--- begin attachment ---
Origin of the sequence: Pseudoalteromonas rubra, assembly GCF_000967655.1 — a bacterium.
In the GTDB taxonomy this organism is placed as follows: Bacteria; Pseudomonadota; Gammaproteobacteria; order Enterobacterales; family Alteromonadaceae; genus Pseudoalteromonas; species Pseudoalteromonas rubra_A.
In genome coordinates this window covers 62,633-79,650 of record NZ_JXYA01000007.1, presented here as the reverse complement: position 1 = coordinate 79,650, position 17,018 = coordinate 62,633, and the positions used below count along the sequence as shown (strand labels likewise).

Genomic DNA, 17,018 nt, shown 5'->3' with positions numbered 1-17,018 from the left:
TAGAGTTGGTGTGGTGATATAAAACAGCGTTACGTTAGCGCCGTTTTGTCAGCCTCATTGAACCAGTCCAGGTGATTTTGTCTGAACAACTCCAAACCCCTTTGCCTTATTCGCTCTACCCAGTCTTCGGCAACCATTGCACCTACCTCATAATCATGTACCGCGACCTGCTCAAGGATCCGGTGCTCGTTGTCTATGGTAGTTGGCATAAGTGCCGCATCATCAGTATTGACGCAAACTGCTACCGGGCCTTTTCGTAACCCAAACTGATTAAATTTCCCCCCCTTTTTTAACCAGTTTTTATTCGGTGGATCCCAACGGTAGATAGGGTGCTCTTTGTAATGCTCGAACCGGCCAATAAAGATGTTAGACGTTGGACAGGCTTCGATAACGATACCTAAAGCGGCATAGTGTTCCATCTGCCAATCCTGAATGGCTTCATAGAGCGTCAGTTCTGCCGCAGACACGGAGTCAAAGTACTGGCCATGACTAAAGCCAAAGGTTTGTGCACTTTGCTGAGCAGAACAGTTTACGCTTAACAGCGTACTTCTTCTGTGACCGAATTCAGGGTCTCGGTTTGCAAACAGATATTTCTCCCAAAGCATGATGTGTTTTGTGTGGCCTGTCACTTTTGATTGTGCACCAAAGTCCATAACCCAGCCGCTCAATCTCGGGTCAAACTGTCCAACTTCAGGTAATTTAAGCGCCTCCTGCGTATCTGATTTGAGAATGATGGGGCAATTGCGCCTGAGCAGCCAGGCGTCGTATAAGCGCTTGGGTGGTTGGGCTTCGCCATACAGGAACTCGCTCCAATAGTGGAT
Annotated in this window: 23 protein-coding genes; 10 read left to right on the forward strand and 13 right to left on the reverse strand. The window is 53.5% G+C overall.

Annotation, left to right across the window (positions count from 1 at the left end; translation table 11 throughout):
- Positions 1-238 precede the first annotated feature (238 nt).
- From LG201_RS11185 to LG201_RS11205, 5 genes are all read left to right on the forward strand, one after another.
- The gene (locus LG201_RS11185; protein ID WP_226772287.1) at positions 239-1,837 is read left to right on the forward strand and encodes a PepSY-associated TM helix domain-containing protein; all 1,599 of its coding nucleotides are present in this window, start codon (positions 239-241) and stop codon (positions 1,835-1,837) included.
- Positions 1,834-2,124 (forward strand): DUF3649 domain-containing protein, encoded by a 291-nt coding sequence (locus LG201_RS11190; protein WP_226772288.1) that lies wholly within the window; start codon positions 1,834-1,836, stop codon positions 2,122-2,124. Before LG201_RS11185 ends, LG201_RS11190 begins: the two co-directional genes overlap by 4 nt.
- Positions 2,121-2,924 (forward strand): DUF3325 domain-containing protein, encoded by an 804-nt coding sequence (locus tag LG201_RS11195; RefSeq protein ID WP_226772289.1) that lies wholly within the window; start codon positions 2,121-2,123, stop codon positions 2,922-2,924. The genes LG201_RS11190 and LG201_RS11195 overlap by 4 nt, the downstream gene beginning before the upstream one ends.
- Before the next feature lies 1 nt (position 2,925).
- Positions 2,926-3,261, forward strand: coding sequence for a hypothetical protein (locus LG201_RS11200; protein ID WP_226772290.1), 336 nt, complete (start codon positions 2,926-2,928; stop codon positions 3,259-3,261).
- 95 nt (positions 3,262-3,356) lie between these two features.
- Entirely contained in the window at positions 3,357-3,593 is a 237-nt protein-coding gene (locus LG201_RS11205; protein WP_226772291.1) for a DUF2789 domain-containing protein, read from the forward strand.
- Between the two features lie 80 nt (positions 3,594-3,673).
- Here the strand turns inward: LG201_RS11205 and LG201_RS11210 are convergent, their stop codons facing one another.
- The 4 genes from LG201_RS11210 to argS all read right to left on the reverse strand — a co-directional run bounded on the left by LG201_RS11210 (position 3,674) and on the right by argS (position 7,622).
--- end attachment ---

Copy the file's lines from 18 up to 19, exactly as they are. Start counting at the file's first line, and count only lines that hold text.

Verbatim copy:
- Here the strand turns inward: LG201_RS11205 and LG201_RS11210 are convergent, their stop codons facing one another.
- The 4 genes from LG201_RS11210 to argS all read right to left on the reverse strand — a co-directional run bounded on the left by LG201_RS11210 (position 3,674) and on the right by argS (position 7,622).